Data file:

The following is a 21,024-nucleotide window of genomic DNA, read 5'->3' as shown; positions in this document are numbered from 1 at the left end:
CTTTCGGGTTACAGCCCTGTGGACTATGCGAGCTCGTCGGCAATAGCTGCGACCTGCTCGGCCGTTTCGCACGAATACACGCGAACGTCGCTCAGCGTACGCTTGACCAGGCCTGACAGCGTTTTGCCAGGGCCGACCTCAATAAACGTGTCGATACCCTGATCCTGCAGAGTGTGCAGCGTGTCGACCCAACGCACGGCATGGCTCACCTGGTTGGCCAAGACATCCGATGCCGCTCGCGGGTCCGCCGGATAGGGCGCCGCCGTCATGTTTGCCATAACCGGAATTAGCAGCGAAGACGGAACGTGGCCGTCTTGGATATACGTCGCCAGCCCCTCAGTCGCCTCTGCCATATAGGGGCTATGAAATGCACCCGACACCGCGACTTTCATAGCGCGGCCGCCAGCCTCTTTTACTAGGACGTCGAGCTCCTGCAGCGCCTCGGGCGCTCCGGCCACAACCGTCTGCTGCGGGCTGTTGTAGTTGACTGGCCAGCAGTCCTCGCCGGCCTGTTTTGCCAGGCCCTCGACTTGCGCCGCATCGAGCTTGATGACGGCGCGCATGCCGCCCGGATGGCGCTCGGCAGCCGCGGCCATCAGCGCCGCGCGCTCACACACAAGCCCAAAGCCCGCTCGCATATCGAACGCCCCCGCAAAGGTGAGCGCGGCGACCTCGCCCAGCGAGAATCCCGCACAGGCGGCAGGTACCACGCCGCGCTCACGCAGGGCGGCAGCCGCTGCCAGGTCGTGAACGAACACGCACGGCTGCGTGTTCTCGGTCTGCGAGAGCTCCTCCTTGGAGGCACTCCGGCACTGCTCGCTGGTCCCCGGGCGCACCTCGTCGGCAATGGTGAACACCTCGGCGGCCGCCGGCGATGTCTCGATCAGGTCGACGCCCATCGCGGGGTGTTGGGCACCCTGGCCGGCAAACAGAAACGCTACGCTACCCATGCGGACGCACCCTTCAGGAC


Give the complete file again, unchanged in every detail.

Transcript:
The following is a 21,024-nucleotide window of genomic DNA, read 5'->3' as shown; positions in this document are numbered from 1 at the left end:
CTTTCGGGTTACAGCCCTGTGGACTATGCGAGCTCGTCGGCAATAGCTGCGACCTGCTCGGCCGTTTCGCACGAATACACGCGAACGTCGCTCAGCGTACGCTTGACCAGGCCTGACAGCGTTTTGCCAGGGCCGACCTCAATAAACGTGTCGATACCCTGATCCTGCAGAGTGTGCAGCGTGTCGACCCAACGCACGGCATGGCTCACCTGGTTGGCCAAGACATCCGATGCCGCTCGCGGGTCCGCCGGATAGGGCGCCGCCGTCATGTTTGCCATAACCGGAATTAGCAGCGAAGACGGAACGTGGCCGTCTTGGATATACGTCGCCAGCCCCTCAGTCGCCTCTGCCATATAGGGGCTATGAAATGCACCCGACACCGCGACTTTCATAGCGCGGCCGCCAGCCTCTTTTACTAGGACGTCGAGCTCCTGCAGCGCCTCGGGCGCTCCGGCCACAACCGTCTGCTGCGGGCTGTTGTAGTTGACTGGCCAGCAGTCCTCGCCGGCCTGTTTTGCCAGGCCCTCGACTTGCGCCGCATCGAGCTTGATGACGGCGCGCATGCCGCCCGGATGGCGCTCGGCAGCCGCGGCCATCAGCGCCGCGCGCTCACACACAAGCCCAAAGCCCGCTCGCATATCGAACGCCCCCGCAAAGGTGAGCGCGGCGACCTCGCCCAGCGAGAATCCCGCACAGGCGGCAGGTACCACGCCGCGCTCACGCAGGGCGGCAGCCGCTGCCAGGTCGTGAACGAACACGCACGGCTGCGTGTTCTCGGTCTGCGAGAGCTCCTCCTTGGAGGCACTCCGGCACTGCTCGCTGGTCCCCGGGCGCACCTCGTCGGCAATGGTGAACACCTCGGCGGCCGCCGGCGATGTCTCGATCAGGTCGACGCCCATCGCGGGGTGTTGGGCACCCTGGCCGGCAAACAGAAACGCTACGCTACCCATGCGGACGCACCCTTCAGGAC